This past semester I was taking an OS practicum in C, in which the first project involved making a threads package, then writing a multiple producer-consumer program to demonstrate the functionality. However, after getting grading feedback, I lost points for "The usage of semaphores is subtly wrong" and "The program assumes preemption (e.g. uses yield to change control)" (We started with a non-preemptive threads package then added preemption later. Note that the comment and example contradict each other. I believe it doesn't assume either, and would work in both environments).

This has been bugging me for a long time - the course staff was kind of overwhelmed, so I couldn't ask them what's wrong with this over the semester. I've spent a long time thinking about this and I can't see the issues. If anyone could take a look and point out the error, or reassure me that there actually isn't a problem, I'd really appreciate it.

I believe the syntax should be pretty standard in terms of the thread package functions (minithreads and semaphores), but let me know if anything is confusing.

#include <stdio.h>
#include <stdlib.h>
#include "minithread.h"
#include "synch.h"
#define BUFFER_SIZE 16
#define MAXCOUNT 100

int buffer[BUFFER_SIZE];
int size, head, tail;
int count = 1;
int out = 0;
int toadd = 0;
int toremove = 0;

semaphore_t empty;
semaphore_t full;
semaphore_t count_lock; // Semaphore to keep a lock on the 
                        // global variables for maintaining the counts

/* Method to handle the working of a student 
    * The ID of a student is the corresponding minithread_id */
int student(int total_burgers) {
    int n, i;
    while ((out+toremove) < arg) {
        n = genintrand(BUFFER_SIZE);
        n = (n <= total_burgers - (out + toremove)) ? n : total_burgers - (out + toremove);
        printf("Student %d wants to get %d burgers ...\n", minithread_id(), n);
        toremove += n;
        for (i=0; i<n; i++) {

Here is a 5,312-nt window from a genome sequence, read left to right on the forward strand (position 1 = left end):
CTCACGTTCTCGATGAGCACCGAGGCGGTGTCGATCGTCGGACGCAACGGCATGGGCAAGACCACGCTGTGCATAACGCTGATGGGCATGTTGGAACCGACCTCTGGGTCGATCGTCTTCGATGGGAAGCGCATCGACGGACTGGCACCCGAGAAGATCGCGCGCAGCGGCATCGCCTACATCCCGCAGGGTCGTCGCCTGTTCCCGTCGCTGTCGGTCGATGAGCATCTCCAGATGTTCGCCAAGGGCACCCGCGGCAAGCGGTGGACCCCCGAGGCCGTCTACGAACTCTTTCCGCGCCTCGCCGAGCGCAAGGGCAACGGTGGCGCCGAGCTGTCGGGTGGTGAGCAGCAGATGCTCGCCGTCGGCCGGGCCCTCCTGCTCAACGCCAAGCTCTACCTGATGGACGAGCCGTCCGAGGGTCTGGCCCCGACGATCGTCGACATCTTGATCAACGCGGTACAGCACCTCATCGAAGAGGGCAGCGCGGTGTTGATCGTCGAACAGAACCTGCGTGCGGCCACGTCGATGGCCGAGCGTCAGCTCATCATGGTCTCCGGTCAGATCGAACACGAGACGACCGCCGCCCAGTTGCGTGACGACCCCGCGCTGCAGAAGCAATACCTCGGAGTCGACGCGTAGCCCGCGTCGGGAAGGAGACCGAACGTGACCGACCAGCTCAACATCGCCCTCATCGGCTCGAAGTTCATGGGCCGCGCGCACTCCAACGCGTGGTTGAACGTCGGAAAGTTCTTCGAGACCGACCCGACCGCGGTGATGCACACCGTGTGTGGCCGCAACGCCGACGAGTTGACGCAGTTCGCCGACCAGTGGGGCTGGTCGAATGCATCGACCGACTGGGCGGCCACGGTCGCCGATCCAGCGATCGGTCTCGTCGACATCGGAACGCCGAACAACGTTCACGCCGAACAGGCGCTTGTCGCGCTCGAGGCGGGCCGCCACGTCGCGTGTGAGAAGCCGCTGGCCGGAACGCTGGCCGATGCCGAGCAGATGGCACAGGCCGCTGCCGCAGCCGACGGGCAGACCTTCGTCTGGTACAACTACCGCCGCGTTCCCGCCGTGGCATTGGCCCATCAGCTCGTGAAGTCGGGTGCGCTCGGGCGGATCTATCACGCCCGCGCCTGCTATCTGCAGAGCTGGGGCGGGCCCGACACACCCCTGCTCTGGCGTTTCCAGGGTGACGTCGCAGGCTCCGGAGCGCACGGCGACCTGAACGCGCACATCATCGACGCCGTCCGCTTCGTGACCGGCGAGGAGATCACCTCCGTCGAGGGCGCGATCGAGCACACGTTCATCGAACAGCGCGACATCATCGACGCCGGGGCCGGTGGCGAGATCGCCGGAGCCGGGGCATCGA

out = buffer[tail];
            printf("Student %d is taking burger %d.\n", minithread_id(), out);
            tail = (tail + 1) % BUFFER_SIZE;
    printf("Student %d is done.\n", minithread_id());
    return 0;

/* Method to handle the working of a cook 
    * The ID of a cook is the corresponding minithread_id */
int cook(int total_burgers) {
    int n, i;
    printf("Creating Cook %d\n",minithread_id());
    while ((count+toadd) <= arg) {
        n = genintrand(BUFFER_SIZE);
        n = (n <= total_burgers - (count + toadd) + 1) ? n : total_burgers - (count + toadd) + 1;
        printf("Cook %d wants to put %d burgers into the burger stack ...\n", minithread_id(),n);
        toadd += n;
        for (i=0; i<n; i++) {
            printf("Cook %d is putting burger %d into the burger stack.\n", minithread_id(), count);
            buffer[head] = count++;
            head = (head + 1) % BUFFER_SIZE;
    printf("Cook %d is done.\n", minithread_id());
    return 0;

/* Method to create our multiple producers and consumers
    * and start their respective threads by fork */
void starter(int* c){
    int i;
    for (i=0;i<c[2];i++){
        minithread_fork(cook, c[0]);
    for (i=0;i<c[1];i++){
        minithread_fork(student, c[0]);

/* The arguments are passed as command line parameters
    * argv[1] is the no of students
    * argv[2] is the no of cooks */
void main(int argc, char *argv[]) {
    int pass_args[3];
    pass_args[0] = MAXCOUNT;
    pass_args[1] = atoi(argv[1]);
    pass_args[2] = atoi(argv[2]);

    size = head = tail = 0;
    empty = semaphore_create();
    semaphore_initialize(empty, 0);
    full = semaphore_create();
    semaphore_initialize(full, BUFFER_SIZE);
    count_lock = semaphore_create();
    semaphore_initialize(count_lock, 1);

    minithread_system_initialize(starter, pass_args);

Your semaphores do nothing to protect buffer, head, etc in the innermost loop. One thread acquires sempahore "empty", the other acquires semaphore "full" while no other semaphores are held. This seems to guarantee eventual corruption.

  • I think I understand: so the solution would be to add another semaphore (or reuse count_lock), locking right before the line out = buffer[tail]; and releasing right after toremove--;, correct? – Gautam Kamath Dec 23 '10 at 0:21
  • Actually... if you restructure your code (get rid of the global variables to the extent you can) you just need one semaphore to protect the buffer/size/head/tail variables. – martona Dec 23 '10 at 1:22

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